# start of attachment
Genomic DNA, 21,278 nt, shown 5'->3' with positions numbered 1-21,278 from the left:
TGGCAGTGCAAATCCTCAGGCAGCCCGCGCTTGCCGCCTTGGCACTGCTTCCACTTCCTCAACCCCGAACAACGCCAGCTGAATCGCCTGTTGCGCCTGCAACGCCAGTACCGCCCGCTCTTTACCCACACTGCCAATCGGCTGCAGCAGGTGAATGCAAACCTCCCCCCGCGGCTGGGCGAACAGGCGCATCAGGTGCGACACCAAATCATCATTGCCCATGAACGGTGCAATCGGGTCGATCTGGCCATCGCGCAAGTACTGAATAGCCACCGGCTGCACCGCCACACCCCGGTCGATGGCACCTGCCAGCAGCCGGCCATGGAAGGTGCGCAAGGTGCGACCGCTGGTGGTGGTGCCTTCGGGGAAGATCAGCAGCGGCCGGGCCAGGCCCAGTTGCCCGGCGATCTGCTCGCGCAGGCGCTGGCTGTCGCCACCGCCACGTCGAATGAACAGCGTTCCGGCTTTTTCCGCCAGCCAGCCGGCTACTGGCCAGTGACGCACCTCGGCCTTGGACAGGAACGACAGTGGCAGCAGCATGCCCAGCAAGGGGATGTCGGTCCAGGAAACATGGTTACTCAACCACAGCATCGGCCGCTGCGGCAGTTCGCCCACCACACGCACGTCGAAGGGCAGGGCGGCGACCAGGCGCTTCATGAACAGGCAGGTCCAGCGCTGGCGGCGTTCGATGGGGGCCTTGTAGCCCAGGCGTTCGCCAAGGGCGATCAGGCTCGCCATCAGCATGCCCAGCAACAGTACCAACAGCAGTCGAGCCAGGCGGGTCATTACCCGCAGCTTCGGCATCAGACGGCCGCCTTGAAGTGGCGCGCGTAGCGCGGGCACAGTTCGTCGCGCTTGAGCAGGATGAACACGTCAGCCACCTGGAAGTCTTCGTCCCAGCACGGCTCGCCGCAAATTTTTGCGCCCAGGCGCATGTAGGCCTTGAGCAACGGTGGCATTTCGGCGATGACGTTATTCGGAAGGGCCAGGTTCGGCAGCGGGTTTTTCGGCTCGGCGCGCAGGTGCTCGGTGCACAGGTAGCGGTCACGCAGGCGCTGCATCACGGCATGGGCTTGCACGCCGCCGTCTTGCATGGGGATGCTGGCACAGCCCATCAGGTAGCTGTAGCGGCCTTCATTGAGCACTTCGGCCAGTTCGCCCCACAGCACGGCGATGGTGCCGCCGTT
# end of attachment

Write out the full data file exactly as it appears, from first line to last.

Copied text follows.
Genomic DNA, 21,278 nt, shown 5'->3' with positions numbered 1-21,278 from the left:
TGGCAGTGCAAATCCTCAGGCAGCCCGCGCTTGCCGCCTTGGCACTGCTTCCACTTCCTCAACCCCGAACAACGCCAGCTGAATCGCCTGTTGCGCCTGCAACGCCAGTACCGCCCGCTCTTTACCCACACTGCCAATCGGCTGCAGCAGGTGAATGCAAACCTCCCCCCGCGGCTGGGCGAACAGGCGCATCAGGTGCGACACCAAATCATCATTGCCCATGAACGGTGCAATCGGGTCGATCTGGCCATCGCGCAAGTACTGAATAGCCACCGGCTGCACCGCCACACCCCGGTCGATGGCACCTGCCAGCAGCCGGCCATGGAAGGTGCGCAAGGTGCGACCGCTGGTGGTGGTGCCTTCGGGGAAGATCAGCAGCGGCCGGGCCAGGCCCAGTTGCCCGGCGATCTGCTCGCGCAGGCGCTGGCTGTCGCCACCGCCACGTCGAATGAACAGCGTTCCGGCTTTTTCCGCCAGCCAGCCGGCTACTGGCCAGTGACGCACCTCGGCCTTGGACAGGAACGACAGTGGCAGCAGCATGCCCAGCAAGGGGATGTCGGTCCAGGAAACATGGTTACTCAACCACAGCATCGGCCGCTGCGGCAGTTCGCCCACCACACGCACGTCGAAGGGCAGGGCGGCGACCAGGCGCTTCATGAACAGGCAGGTCCAGCGCTGGCGGCGTTCGATGGGGGCCTTGTAGCCCAGGCGTTCGCCAAGGGCGATCAGGCTCGCCATCAGCATGCCCAGCAACAGTACCAACAGCAGTCGAGCCAGGCGGGTCATTACCCGCAGCTTCGGCATCAGACGGCCGCCTTGAAGTGGCGCGCGTAGCGCGGGCACAGTTCGTCGCGCTTGAGCAGGATGAACACGTCAGCCACCTGGAAGTCTTCGTCCCAGCACGGCTCGCCGCAAATTTTTGCGCCCAGGCGCATGTAGGCCTTGAGCAACGGTGGCATTTCGGCGATGACGTTATTCGGAAGGGCCAGGTTCGGCAGCGGGTTTTTCGGCTCGGCGCGCAGGTGCTCGGTGCACAGGTAGCGGTCACGCAGGCGCTGCATCACGGCATGGGCTTGCACGCCGCCGTCTTGCATGGGGATGCTGGCACAGCCCATCAGGTAGCTGTAGCGGCCTTCATTGAGCACTTCGGCCAGTTCGCCCCACAGCACGGCGATGGTGCCGCCGTT